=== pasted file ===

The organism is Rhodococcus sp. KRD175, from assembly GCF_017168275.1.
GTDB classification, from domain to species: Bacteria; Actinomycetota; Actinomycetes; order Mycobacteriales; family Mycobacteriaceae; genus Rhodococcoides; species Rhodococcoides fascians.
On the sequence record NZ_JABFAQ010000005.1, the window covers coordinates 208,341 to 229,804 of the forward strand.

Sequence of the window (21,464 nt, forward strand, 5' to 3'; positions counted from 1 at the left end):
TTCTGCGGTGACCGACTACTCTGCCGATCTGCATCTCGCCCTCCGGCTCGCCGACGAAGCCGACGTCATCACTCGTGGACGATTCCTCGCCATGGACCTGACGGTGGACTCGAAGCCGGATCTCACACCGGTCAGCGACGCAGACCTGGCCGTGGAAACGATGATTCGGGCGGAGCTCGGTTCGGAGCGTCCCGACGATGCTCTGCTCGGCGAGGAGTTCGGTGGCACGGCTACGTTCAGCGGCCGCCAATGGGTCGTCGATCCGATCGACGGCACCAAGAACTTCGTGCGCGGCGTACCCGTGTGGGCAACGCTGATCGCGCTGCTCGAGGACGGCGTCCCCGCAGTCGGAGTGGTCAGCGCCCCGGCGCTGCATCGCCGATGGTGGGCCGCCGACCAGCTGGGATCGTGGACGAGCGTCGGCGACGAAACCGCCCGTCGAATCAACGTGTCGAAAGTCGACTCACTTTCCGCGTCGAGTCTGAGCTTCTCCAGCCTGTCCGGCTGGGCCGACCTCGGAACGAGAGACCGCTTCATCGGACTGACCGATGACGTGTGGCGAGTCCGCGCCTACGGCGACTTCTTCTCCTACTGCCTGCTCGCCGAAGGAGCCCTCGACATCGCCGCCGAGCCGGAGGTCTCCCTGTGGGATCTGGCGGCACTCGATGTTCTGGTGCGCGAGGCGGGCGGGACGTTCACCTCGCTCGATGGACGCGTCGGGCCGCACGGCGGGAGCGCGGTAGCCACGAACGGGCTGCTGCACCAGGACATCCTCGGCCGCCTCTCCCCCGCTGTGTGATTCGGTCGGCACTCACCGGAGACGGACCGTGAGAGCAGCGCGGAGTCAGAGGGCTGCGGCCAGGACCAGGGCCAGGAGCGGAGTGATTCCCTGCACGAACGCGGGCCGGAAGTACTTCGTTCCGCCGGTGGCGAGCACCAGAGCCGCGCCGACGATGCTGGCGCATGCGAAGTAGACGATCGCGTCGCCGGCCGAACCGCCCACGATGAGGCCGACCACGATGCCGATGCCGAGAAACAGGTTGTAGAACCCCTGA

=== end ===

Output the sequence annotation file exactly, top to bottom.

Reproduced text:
The organism is Rhodococcus sp. KRD175, from assembly GCF_017168275.1.
GTDB classification, from domain to species: Bacteria; Actinomycetota; Actinomycetes; order Mycobacteriales; family Mycobacteriaceae; genus Rhodococcoides; species Rhodococcoides fascians.
On the sequence record NZ_JABFAQ010000005.1, the window covers coordinates 208,341 to 229,804 of the forward strand.

Sequence of the window (21,464 nt, forward strand, 5' to 3'; positions counted from 1 at the left end):
TTCTGCGGTGACCGACTACTCTGCCGATCTGCATCTCGCCCTCCGGCTCGCCGACGAAGCCGACGTCATCACTCGTGGACGATTCCTCGCCATGGACCTGACGGTGGACTCGAAGCCGGATCTCACACCGGTCAGCGACGCAGACCTGGCCGTGGAAACGATGATTCGGGCGGAGCTCGGTTCGGAGCGTCCCGACGATGCTCTGCTCGGCGAGGAGTTCGGTGGCACGGCTACGTTCAGCGGCCGCCAATGGGTCGTCGATCCGATCGACGGCACCAAGAACTTCGTGCGCGGCGTACCCGTGTGGGCAACGCTGATCGCGCTGCTCGAGGACGGCGTCCCCGCAGTCGGAGTGGTCAGCGCCCCGGCGCTGCATCGCCGATGGTGGGCCGCCGACCAGCTGGGATCGTGGACGAGCGTCGGCGACGAAACCGCCCGTCGAATCAACGTGTCGAAAGTCGACTCACTTTCCGCGTCGAGTCTGAGCTTCTCCAGCCTGTCCGGCTGGGCCGACCTCGGAACGAGAGACCGCTTCATCGGACTGACCGATGACGTGTGGCGAGTCCGCGCCTACGGCGACTTCTTCTCCTACTGCCTGCTCGCCGAAGGAGCCCTCGACATCGCCGCCGAGCCGGAGGTCTCCCTGTGGGATCTGGCGGCACTCGATGTTCTGGTGCGCGAGGCGGGCGGGACGTTCACCTCGCTCGATGGACGCGTCGGGCCGCACGGCGGGAGCGCGGTAGCCACGAACGGGCTGCTGCACCAGGACATCCTCGGCCGCCTCTCCCCCGCTGTGTGATTCGGTCGGCACTCACCGGAGACGGACCGTGAGAGCAGCGCGGAGTCAGAGGGCTGCGGCCAGGACCAGGGCCAGGAGCGGAGTGATTCCCTGCACGAACGCGGGCCGGAAGTACTTCGTTCCGCCGGTGGCGAGCACCAGAGCCGCGCCGACGATGCTGGCGCATGCGAAGTAGACGATCGCGTCGCCGGCCGAACCGCCCACGATGAGGCCGACCACGATGCCGATGCCGAGAAACAGGTTGTAGAACCCCTGA